That skepticism may well represent a minority view, at least among those with substantial experience working with OLC—experience that Jack and Marty have, and that I do not. Still, even an outsider’s minority view merits an articulation of some of the main points in its favor.
To my mind, there are at least three such points here. First and foremost, the justifications underlying the general practice of treating OLC opinions as binding on executive branch officials do not necessarily apply to the Office of Special Counsel, which is supposed to be insulated from the influence of political appointees when assessing the president’s exposure to criminal liability. Second, the formal regulations setting out the special counsel’s authority do not clearly compel him to follow OLC’s lead. And third, historical practice suggests that he need not do so.
Let’s take these three points in turn. [See the article for the lengthy analysis under each topic heading.]
I. When It Comes to Presidential Immunity, the Normal Reasons for Treating OLC Memos as Binding Do Not Necessarily Apply to the Special Counsel
II. The Special Counsel’s Governing Regulations Do Not Clearly Compel Him to Follow OLC Opinions
III. Historical Practice Supports Allowing the Special Counsel to Assess the Presidential-Immunity Issue for Himself
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In sum, unique features of the specific OLC memos at issue here may well cut against the claim that Mueller is bound by them, and neither the regulatory text nor the history of the special counsel’s office requires a contrary conclusion.
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[This] serves to illustrate the central point: The existing OLC memos on presidential immunity, like the hypothetical one above, also function to some degree as de facto anticipatory pardons of potential criminal activity committed by a president, especially given the serious practical challenges that arise when a prosecution is delayed for too long. And the existing OLC memos, like the hypothetical one above, were also crafted by presidential appointees, at the behest of presidents facing genuine prospects of indictment—not by the special counsels whose entire purpose is to insulate presidential charging decisions from precisely such political influence.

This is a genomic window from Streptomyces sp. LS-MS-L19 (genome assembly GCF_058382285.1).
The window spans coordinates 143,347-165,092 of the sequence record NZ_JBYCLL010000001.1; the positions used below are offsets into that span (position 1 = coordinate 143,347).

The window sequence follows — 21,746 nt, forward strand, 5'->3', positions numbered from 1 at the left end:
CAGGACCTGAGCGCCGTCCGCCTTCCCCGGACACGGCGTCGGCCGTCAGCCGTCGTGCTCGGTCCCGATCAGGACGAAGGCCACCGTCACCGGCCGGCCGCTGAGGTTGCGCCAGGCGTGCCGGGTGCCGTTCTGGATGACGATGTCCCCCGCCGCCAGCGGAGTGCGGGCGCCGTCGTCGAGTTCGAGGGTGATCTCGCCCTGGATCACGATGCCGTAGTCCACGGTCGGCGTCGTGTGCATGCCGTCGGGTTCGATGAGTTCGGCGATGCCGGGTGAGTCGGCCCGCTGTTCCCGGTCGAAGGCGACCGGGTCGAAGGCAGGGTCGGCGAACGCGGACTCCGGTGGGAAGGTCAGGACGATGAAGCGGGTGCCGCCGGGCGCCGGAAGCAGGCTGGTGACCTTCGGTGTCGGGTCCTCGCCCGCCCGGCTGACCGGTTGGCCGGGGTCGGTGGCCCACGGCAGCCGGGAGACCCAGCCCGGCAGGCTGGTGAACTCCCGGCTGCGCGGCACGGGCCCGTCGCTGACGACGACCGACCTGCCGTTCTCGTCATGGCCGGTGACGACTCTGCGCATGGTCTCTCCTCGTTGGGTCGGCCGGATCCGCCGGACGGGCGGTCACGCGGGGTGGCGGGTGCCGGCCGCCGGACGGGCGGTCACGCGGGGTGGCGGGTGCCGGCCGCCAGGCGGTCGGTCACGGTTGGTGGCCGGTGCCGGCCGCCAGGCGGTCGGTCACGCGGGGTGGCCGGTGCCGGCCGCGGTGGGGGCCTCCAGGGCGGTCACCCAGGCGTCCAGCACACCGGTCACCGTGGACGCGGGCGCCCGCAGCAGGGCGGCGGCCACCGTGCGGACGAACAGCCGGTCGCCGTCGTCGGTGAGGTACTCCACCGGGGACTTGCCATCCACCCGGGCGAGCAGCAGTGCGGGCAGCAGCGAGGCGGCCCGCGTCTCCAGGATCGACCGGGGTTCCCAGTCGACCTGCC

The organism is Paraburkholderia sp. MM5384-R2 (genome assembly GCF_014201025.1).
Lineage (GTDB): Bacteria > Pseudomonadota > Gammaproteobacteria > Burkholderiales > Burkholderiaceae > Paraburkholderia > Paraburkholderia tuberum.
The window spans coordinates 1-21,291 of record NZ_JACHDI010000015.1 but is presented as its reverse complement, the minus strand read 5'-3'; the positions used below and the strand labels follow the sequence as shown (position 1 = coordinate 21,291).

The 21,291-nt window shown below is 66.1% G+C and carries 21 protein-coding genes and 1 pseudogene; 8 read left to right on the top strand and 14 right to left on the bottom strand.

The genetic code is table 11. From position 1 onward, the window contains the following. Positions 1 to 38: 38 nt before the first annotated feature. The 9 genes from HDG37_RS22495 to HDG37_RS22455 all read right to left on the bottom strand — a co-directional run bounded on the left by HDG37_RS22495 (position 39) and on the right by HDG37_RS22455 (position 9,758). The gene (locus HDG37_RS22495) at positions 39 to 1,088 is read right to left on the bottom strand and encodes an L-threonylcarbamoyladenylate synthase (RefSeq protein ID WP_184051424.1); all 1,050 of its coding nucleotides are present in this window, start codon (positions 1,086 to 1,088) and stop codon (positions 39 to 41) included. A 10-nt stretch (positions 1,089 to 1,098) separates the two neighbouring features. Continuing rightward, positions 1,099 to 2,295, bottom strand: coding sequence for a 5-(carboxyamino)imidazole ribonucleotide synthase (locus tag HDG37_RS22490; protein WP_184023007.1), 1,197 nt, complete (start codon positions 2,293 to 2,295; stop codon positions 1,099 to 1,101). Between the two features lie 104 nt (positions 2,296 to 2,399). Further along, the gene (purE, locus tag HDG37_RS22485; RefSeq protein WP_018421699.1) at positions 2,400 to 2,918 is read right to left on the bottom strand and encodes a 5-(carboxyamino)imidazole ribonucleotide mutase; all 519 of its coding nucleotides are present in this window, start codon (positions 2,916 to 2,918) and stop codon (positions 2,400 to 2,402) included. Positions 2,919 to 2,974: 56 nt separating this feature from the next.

Perhaps the current special counsel, exercising the independent judgment that his predecessors embraced, would conclude that OLC is right and that a sitting president is in fact immune from indictment. There is a big and important difference, however, between agreeing with such a view and being forced to adopt it even if you think it’s wrong. The whole point of having a special counsel is to benefit from his independent judgment on precisely this sort of issue.
In a footnote, Andrew Crespo makes an important observation about those OLC memos:
It bears noting that the timing of OLC’s two immunity memos is somewhat curious. According to the “Best Practices” memos written by the heads of OLC under two different administrations, “OLC generally avoids opining on questions likely to arise in pending or imminent litigation involving the United States as a party.” As Nelson Lund explains, that practice reflects the reality that “OLC does not serve as the mouthpiece for the Solicitor General or the litigating divisions” of the Department of Justice, which “will often defend” or advance a proposition in court “even if OLC would have advised against it.” When the ball is in the litigating divisions’ court, in other words, OLC typically defers to their authority to articulate the position of the United States. And when the litigation at issue is a potential criminal prosecution of the president of the United States, the relevant “litigating division” is the Office of Special Counsel.
Yet, in an apparent deviation from its articulated best practices, OLC issued the presidential-immunity memos in the thick of two separate pending cases. Indeed, the first memo actually contradicted the litigating position that Special Counsel Jaworski soon articulated on behalf of the United States to the Supreme Court. And the second opinion was prepared as the Office of Independent Counsel was considering a draft indictment of President Clinton, in a process that had also already generated litigation. The fact that OLC may have deviated from its ordinary best practices to issue these memos—thereby perhaps usurping the special counsels’ rightful authority to articulate the government’s litigating position—may be yet another reason not to treat the memos as binding.
As I said above, if you actually read the lengthy OLC memos in full, you will find that the OLC first found that a sitting president can be indicted irrespective of any impeachment proceeding by law, but then made a policy argument against the Department of Justice from doing so.
It would appear to be a policy argument that was influenced and motivated by a desire to protect the president whom they served.
The rule of law, however, supports the indictment of a president for criminal misconduct. Professor Tribe makes the point using Donald Trump’s braggadocio claim about shooting someone on Fifth Avenue.
UPDATE: Marty Lederman, who teaches constitutional law at the Georgetown University Law Center and has twice served in the Department of Justice’s Office of Legal Counsel writes Would Indicting Trump Be Constitutional? Yes, it would be.